To see this excellent video, click here. A brief ad plays before the video, and there are several very short breaks between segments; the entire video runs for 48 minutes, and it’s well worth a view. The adventures of a fawn that joins the pack on a walk, the ingredients of a drag line’s distinctive odor, and a formal meet at Petworth Park are all worth the wait!

Those of you who are familiar with the Iroquois Hunt will note several differences in how huntsman Sage Thompson manages and trains his pack, including the use of couples and feeding flesh, but you’ll undoubtedly find some of the relationship-building between huntsman and hounds to be very similar. And it seems hounds speak “biscuit” fluently the world over (and, yes, there are a few woollies in the Chiddingfold, Leconfield, and Cowdray pack)!

The most striking difference, from our point of view, is about breeding and hound retirement. The Iroquois Hunt generally breeds only a single litter a year and retires all of its hounds–even those that never make it into the working pack–to live out their days in dignity under the auspices of the 501 (c)(3) charity, the Hound Welfare Fund. We don’t euthanize them until their time has come, and, when it does, they are put to sleep at our local veterinary clinic, surrounded by the people who have cared for them all their lives. During their retirements, they serve as both treasured friends and admired ambassadors for the hunt–and we have yet to see them sulking! The retired hounds we know that have gone on to live in houses–including the houndbloggers’ own former pack-hunting beagles, Mr. Box and Eider–also have adjusted very well.

And speaking of the retired hounds … we’re busy preparing for this year’s Hound Welfare Fund benefit auction, which will take place on June 4. In the meantime, won’t you consider making a tax-deductible donation to support the retirees?

Bedtime Stories: J. Otho Paget

An occasional series in which we offer a pleasant “good night” to our readers, courtesy of hunting literature. Sweet dreams!

From Paget’s Hunting (1900):

“There have been sufficient rains to lay the summer dust, and there is a slight yielding on the surface of the turf, as a horse canters along. A goodly shower the previous day has left the grass still moist, and there is a delicious coolness in the air. It is barely daylight when you ride up, and after posting your men at different corners, you throw hounds into covert. … The place you are about to draw is ten acres of blackthorn and gorse in the middle of your best country.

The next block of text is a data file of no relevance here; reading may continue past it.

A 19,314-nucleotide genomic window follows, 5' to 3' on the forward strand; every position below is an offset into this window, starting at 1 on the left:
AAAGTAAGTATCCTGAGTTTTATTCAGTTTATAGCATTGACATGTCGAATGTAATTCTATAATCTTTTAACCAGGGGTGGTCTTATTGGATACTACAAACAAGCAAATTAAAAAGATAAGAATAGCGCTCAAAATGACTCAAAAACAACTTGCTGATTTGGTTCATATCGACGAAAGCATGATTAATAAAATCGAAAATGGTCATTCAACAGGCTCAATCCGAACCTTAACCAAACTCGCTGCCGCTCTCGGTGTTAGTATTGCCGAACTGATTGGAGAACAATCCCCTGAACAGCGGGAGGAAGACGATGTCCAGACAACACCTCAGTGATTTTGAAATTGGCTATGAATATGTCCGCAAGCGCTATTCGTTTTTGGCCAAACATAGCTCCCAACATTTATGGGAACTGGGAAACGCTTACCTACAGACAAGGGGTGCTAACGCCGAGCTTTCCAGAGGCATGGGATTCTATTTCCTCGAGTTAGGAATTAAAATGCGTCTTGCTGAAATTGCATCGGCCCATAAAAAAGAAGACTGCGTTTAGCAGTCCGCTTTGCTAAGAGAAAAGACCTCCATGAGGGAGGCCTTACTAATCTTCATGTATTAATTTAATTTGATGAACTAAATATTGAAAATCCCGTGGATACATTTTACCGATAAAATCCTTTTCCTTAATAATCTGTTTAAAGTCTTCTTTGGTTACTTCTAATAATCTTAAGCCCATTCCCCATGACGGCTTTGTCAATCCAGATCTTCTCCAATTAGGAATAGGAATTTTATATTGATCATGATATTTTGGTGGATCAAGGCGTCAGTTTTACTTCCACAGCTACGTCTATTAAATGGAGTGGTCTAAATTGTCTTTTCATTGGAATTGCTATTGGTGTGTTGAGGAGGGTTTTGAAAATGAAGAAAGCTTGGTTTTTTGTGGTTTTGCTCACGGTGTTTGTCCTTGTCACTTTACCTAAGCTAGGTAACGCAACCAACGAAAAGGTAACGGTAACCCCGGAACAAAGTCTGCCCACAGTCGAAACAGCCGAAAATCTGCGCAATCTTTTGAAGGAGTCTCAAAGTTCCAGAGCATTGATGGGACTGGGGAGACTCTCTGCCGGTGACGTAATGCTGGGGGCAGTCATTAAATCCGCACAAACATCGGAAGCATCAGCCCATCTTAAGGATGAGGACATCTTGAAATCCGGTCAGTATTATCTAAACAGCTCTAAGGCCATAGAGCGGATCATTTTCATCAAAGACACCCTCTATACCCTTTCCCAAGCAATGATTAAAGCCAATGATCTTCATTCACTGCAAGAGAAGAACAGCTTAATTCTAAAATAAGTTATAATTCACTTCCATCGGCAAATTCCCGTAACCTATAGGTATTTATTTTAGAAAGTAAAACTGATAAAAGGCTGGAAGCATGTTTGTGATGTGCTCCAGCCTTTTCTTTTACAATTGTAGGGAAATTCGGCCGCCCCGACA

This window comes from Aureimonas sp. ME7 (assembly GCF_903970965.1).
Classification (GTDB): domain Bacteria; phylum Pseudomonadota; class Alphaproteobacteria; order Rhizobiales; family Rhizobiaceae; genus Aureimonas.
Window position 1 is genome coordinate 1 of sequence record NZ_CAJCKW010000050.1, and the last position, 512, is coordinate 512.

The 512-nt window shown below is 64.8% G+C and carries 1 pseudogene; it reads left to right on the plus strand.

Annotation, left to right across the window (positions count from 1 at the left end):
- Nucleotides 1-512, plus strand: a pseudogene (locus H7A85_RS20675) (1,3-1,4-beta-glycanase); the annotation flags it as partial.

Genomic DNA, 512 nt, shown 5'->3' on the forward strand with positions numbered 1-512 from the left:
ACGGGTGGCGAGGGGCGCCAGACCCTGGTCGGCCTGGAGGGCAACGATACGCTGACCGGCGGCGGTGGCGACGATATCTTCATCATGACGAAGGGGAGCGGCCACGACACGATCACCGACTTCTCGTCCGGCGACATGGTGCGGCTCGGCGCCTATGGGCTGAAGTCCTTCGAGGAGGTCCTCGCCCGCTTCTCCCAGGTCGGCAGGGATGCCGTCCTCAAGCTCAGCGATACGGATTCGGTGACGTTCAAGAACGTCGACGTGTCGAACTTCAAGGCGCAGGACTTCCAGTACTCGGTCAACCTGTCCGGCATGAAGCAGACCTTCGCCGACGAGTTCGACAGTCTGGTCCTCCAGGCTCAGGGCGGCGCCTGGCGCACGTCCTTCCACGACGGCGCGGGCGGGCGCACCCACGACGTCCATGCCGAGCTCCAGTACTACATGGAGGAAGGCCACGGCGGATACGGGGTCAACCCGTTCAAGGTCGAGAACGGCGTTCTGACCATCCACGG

“Though you will probably have no use for a second horse, let them come out, and the men may be of use to you in assisting the whips. Another hint: before you leave home, make a good breakfast, however early the hour, or you will probably be tired before your fox.

“You are drawing downwind, so that there shoud be no danger of chopping an old fox, and, riding into the thickest part, you encourage the young hounds to try. Old one-eyed Solomon from the York and Ainsty is busily snuffling at a tuft of grass, probably where a fox stopped a minute on his way to his kennel. The little tan dog from Belvoir forces his way through the narrow smeuse, and then makes a dash at the clump of briers that are interwoven with long grasses. There is a flash of bright red fur, and a white tag disappears in the thicket beyond. A cheer from your lips and a blast on th ehorn brings all the old hounds to the spot.

“The melody soon increases in volume, and in a few minutes every hound seems to be throwing his tongue. Some of the young ones have already joined in, and the rest are following on with the excitement of the cry.  Keep quiet now, and don’t holloa if you see the fox, whilst they are running well. Listen! there are two or three scents, the tail hounds have crossed the lines of other foxes, but the majority of the old hounds still stick to their first-love, and are bustling him round the covert with an echoing crash of music. It must be a dog-fox, and he will very soon have to leave, but at present he thinks the pack are too near to make it safe. There is a sudden lull–now he is away, and you hear the hoof-beats of the whip’s horse as he gallops down ready to stop hounds should they come out. Your orders were to stop hounds and let all foxes go.

“Now blow your horn and take this lot of hounds to where the others are running at the further side of the covert, but if they can hear the cry, they will soon get there without your help. There is music from every quarter, and the litter are now all afoot.”

Bonus points if you know what a smeuse is without having to look it up! And, no, we still haven’t changed the wallpaper below that chair rail, have we?